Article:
Buoyancy-Driven Circulation in an Ocean Basin with Isopycnals Intersecting the Sloping Boundary

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  • 1 School of Oceanography, University of Washington, Seattle, Washington
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Abstract

The dynamics that govern the spreading of a convectively formed water mass in an ocean with sloping boundaries are examined using an isopycnal model that permits the interface between the layers to intersect the sloping boundaries. The simulations presented here use a two-layer configuration to demonstrate some of the pronounced differences in a baroclinically forced flow between the response in a basin with a flat bottom and vertical walls and a more realistic basin bounded by a sloping bottom. Each layer has a directly forced signal that propagates away from the forcing along the potential vorticity (PV) contours of that layer. Paired, opposed boundary currents are generated by refracted topographic Rossby waves, rather than Kelvin waves. It is impossible to decompose the flow into globally independent baroclinic and barotropic modes; topography causes the barotropic (i.e., depth averaged) response to buoyancy forcing to be just as strong as the baroclinic response. Because layer PV contours diverge, boundary currents are pulled apart at different depths even in weakly forced, essentially linear, cases. Such barotropic modes, often described as “caused by the JEBAR effect,” are actually dominated by strong free flow along PV contours. With both planetary vorticity gradients and topography, the two layers are linearly coupled. This coupling is evident in upper-layer circulations that follow upper-layer PV contours but originate in unforced regions of strong lower-layer flow. The interior ocean response is confined primarily to PV contours that are either directly forced or strongly coupled at some point to directly forced PV contours of the other layer. Even when the forcing is strong enough to generate a rich eddy field in the upper layer, the topographic PV gradients in the lower layer stabilize that layer and inhibit exchange of fluid across PV contours. The dynamic processes explored in this study are pertinent to both nonlinear flows (strongly forced) and linear flows (weakly forced and forerunners of strongly forced). Both small (f plane) and large (full spherical variation of the Coriolis parameter) basins are included. Transequatorial basins, in which the geostrophic contours are blocked, are not described here.

Abstract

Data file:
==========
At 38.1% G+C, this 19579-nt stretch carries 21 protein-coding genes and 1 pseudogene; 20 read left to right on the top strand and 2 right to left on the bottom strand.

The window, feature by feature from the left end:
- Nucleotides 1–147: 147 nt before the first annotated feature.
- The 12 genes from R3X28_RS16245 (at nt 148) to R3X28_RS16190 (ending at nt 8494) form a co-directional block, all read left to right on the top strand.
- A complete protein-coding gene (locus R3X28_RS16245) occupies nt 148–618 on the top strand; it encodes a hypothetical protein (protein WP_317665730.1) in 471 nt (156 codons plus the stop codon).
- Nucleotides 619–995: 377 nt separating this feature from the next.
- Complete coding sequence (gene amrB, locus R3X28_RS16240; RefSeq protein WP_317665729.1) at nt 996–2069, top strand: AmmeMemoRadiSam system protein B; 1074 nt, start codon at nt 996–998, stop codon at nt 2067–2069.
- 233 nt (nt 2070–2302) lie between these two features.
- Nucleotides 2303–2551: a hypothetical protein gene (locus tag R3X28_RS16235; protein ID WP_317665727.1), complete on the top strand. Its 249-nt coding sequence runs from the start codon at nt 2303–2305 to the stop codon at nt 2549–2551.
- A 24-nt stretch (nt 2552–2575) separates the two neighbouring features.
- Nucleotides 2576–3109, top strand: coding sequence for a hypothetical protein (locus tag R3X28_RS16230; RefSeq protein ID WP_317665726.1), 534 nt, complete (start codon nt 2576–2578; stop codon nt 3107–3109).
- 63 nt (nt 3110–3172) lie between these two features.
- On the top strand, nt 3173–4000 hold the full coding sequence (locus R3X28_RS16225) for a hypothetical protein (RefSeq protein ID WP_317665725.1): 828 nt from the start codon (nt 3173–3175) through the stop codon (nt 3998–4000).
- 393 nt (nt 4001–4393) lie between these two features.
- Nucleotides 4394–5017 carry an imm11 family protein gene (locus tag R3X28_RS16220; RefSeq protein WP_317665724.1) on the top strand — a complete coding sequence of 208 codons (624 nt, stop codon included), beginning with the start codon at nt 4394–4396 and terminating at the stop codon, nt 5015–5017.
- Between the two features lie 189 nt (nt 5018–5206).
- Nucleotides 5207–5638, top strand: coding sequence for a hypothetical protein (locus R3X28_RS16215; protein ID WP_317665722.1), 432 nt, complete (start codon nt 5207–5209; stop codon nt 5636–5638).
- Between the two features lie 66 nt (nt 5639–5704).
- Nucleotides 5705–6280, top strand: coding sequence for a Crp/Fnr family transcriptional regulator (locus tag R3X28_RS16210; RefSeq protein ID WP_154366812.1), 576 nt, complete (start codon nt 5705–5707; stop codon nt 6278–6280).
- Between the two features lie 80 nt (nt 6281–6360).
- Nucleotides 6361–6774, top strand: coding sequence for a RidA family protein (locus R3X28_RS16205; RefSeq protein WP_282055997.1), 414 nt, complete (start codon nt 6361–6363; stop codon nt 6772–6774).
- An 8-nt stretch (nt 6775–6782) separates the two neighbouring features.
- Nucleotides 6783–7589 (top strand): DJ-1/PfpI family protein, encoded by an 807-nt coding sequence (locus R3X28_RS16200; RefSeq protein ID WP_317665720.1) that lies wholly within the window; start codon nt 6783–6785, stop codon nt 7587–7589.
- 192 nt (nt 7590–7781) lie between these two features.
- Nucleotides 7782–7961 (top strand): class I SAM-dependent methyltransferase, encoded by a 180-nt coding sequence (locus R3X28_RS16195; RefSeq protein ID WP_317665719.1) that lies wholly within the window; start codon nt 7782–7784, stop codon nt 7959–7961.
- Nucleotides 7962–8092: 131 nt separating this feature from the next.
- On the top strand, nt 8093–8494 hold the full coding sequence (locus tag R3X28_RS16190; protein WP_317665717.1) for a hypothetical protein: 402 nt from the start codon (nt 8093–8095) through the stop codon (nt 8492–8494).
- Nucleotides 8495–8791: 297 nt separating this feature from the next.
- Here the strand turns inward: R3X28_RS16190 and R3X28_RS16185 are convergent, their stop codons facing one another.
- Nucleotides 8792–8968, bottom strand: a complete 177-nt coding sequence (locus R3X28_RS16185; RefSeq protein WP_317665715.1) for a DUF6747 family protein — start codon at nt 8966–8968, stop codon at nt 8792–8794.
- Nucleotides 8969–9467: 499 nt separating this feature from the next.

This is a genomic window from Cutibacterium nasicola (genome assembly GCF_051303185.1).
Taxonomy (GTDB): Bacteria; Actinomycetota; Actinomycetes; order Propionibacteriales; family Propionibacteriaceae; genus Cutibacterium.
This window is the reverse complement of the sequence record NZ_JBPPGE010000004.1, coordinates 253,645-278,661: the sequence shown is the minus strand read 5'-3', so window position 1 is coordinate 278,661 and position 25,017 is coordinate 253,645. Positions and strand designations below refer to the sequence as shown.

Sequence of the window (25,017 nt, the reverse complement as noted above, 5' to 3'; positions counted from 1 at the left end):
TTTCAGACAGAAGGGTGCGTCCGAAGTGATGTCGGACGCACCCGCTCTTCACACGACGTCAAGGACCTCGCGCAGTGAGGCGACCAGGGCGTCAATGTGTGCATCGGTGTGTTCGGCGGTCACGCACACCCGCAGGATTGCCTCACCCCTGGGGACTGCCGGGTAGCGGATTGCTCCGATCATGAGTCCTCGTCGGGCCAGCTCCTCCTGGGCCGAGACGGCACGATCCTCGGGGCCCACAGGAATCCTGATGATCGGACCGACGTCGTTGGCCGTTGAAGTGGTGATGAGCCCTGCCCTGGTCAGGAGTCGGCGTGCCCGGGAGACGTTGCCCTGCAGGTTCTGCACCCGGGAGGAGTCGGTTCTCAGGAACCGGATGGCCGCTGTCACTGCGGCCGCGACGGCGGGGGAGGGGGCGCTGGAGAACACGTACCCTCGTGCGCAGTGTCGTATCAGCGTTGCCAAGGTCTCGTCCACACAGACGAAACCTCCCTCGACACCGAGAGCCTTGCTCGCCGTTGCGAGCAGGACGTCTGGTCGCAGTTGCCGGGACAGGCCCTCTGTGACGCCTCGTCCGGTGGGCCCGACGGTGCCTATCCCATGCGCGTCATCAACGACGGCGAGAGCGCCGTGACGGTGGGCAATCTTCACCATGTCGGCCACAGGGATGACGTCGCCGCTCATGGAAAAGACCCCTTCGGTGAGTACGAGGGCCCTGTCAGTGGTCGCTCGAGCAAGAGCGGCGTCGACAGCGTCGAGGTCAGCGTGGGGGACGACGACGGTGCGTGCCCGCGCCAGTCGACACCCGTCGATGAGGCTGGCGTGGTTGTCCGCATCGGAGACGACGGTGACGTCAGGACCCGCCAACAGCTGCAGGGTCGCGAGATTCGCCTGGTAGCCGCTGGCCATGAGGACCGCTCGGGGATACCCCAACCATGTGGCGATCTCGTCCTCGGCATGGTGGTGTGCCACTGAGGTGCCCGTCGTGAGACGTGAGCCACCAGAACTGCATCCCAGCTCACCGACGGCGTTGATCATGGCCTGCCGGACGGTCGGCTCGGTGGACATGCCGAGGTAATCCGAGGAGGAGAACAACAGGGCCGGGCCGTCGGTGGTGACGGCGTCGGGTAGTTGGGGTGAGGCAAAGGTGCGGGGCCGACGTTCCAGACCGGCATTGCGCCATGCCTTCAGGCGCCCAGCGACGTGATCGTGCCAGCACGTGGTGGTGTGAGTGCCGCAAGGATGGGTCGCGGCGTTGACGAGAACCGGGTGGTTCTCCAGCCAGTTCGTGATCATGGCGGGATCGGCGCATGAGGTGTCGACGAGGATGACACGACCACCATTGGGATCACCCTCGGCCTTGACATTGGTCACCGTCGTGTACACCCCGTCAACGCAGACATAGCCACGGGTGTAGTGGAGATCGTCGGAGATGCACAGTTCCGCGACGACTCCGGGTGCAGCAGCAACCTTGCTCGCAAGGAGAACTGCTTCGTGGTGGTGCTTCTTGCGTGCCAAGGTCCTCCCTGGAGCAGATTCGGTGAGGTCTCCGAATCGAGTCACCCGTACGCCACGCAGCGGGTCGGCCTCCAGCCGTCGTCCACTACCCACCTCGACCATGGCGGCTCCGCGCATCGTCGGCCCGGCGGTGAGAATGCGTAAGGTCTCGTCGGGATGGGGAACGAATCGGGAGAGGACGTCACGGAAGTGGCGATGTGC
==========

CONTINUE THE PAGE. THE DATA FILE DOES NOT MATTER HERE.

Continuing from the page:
The dynamics that govern the spreading of a convectively formed water mass in an ocean with sloping boundaries are examined using an isopycnal model that permits the interface between the layers to intersect the sloping boundaries. The simulations presented here use a two-layer configuration to demonstrate some of the pronounced differences in a baroclinically forced flow between the response in a basin with a flat bottom and vertical walls and a more realistic basin bounded by a sloping bottom. Each layer has a directly forced signal that propagates away from the forcing along the potential vorticity (PV) contours of that layer. Paired, opposed boundary currents are generated by refracted topographic Rossby waves, rather than Kelvin waves. It is impossible to decompose the flow into globally independent baroclinic and barotropic modes; topography causes the barotropic (i.e., depth averaged) response to buoyancy forcing to be just as strong as the baroclinic response. Because layer PV contours diverge, boundary currents are pulled apart at different depths even in weakly forced, essentially linear, cases. Such barotropic modes, often described as “caused by the JEBAR effect,” are actually dominated by strong free flow along PV contours. With both planetary vorticity gradients and topography, the two layers are linearly coupled. This coupling is evident in upper-layer circulations that follow upper-layer PV contours but originate in unforced regions of strong lower-layer flow. The interior ocean response is confined primarily to PV contours that are either directly forced or strongly coupled at some point to directly forced PV contours of the other layer. Even when the forcing is strong enough to generate a rich eddy field in the upper layer, the topographic PV gradients in the lower layer stabilize that layer and inhibit exchange of fluid across PV contours. The dynamic processes explored in this study are pertinent to both nonlinear flows (strongly forced) and linear flows (weakly forced and forerunners of strongly forced). Both small (f plane) and large (full spherical variation of the Coriolis parameter) basins are included. Transequatorial basins, in which the geostrophic contours are blocked, are not described here.

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